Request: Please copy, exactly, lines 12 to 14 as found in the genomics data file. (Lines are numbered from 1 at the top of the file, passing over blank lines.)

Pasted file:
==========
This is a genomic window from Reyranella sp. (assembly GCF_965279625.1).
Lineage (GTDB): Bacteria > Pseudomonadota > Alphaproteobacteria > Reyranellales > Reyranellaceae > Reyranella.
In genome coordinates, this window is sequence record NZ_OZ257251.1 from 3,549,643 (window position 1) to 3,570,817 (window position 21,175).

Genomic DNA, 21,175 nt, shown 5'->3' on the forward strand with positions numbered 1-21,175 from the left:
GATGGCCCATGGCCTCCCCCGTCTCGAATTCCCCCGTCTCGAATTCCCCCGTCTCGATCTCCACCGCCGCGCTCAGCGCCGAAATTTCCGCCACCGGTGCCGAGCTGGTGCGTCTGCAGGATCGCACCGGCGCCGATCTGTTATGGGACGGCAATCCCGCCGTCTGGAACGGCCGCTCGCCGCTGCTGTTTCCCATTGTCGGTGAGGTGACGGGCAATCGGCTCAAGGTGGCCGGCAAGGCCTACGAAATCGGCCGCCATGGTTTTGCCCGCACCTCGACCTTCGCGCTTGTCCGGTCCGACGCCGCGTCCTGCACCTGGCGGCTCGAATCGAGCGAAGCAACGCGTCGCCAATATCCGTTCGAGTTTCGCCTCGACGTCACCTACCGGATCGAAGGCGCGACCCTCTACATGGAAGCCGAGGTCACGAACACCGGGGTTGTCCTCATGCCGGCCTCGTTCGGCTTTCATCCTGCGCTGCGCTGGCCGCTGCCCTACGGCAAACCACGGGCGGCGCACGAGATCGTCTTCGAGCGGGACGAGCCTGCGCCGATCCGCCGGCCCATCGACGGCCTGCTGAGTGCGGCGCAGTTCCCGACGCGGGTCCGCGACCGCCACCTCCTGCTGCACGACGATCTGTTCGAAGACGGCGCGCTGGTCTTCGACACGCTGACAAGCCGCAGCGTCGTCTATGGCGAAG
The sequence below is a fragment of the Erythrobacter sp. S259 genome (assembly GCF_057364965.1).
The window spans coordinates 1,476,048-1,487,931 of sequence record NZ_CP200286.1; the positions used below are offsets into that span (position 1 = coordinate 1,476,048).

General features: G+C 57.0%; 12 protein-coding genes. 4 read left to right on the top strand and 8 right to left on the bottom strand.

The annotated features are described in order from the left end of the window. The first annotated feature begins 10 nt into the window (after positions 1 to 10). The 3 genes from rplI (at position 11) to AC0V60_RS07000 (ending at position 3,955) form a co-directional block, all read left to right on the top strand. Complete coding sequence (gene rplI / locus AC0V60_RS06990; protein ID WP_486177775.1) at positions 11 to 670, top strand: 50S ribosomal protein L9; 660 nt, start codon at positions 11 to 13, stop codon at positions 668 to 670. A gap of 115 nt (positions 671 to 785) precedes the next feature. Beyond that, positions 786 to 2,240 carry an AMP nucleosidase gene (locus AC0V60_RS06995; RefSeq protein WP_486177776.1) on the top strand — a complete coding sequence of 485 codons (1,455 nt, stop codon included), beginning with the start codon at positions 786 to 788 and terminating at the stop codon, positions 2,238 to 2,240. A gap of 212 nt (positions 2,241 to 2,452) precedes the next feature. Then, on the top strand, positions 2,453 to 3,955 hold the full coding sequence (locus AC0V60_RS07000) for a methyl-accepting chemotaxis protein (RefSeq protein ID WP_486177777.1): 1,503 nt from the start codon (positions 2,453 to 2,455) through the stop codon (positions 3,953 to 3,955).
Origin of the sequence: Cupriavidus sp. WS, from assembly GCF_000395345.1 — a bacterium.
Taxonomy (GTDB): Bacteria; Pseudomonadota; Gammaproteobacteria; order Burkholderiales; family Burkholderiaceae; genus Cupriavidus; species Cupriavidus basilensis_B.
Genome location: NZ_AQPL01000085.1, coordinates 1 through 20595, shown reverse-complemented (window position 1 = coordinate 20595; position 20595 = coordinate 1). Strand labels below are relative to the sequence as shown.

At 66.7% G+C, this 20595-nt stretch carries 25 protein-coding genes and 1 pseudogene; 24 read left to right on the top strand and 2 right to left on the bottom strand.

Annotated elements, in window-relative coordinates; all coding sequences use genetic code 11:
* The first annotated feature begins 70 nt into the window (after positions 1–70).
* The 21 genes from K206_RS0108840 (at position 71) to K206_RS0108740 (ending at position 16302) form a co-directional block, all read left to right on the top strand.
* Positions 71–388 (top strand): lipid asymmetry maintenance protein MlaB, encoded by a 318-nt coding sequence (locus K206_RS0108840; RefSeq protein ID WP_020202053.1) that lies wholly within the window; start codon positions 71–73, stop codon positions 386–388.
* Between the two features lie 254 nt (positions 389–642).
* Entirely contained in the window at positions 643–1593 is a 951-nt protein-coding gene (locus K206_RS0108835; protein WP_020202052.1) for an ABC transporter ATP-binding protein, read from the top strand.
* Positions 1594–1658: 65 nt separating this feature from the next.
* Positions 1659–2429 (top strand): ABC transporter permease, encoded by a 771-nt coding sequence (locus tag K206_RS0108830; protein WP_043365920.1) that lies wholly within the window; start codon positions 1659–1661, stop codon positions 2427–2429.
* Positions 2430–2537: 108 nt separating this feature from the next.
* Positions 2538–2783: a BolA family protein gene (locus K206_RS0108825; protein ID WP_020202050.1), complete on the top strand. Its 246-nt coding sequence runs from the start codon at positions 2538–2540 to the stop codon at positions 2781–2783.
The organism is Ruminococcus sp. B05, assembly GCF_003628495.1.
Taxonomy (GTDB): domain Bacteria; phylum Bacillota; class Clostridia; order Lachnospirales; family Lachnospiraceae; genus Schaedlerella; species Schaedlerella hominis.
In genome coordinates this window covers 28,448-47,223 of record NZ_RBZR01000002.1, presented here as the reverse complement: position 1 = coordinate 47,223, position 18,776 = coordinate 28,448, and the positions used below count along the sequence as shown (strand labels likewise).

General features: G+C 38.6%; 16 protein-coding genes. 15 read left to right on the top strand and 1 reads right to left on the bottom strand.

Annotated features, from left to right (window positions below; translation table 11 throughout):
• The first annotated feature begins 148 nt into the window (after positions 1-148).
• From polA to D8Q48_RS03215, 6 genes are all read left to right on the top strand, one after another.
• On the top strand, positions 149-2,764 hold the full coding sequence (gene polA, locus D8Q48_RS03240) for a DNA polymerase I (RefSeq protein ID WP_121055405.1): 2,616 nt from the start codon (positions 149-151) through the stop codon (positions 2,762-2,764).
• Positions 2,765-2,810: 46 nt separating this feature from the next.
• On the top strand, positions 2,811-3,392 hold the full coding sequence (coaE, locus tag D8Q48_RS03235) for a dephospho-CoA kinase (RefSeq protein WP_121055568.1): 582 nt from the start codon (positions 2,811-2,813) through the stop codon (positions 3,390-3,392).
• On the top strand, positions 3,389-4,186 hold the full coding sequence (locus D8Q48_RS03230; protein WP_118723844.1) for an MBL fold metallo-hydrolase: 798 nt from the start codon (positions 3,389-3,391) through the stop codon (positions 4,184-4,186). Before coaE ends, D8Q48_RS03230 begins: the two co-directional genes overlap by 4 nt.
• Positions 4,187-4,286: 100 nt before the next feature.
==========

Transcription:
Genome location: NZ_AQPL01000085.1, coordinates 1 through 20595, shown reverse-complemented (window position 1 = coordinate 20595; position 20595 = coordinate 1). Strand labels below are relative to the sequence as shown.

At 66.7% G+C, this 20595-nt stretch carries 25 protein-coding genes and 1 pseudogene; 24 read left to right on the top strand and 2 right to left on the bottom strand.

Annotated elements, in window-relative coordinates; all coding sequences use genetic code 11: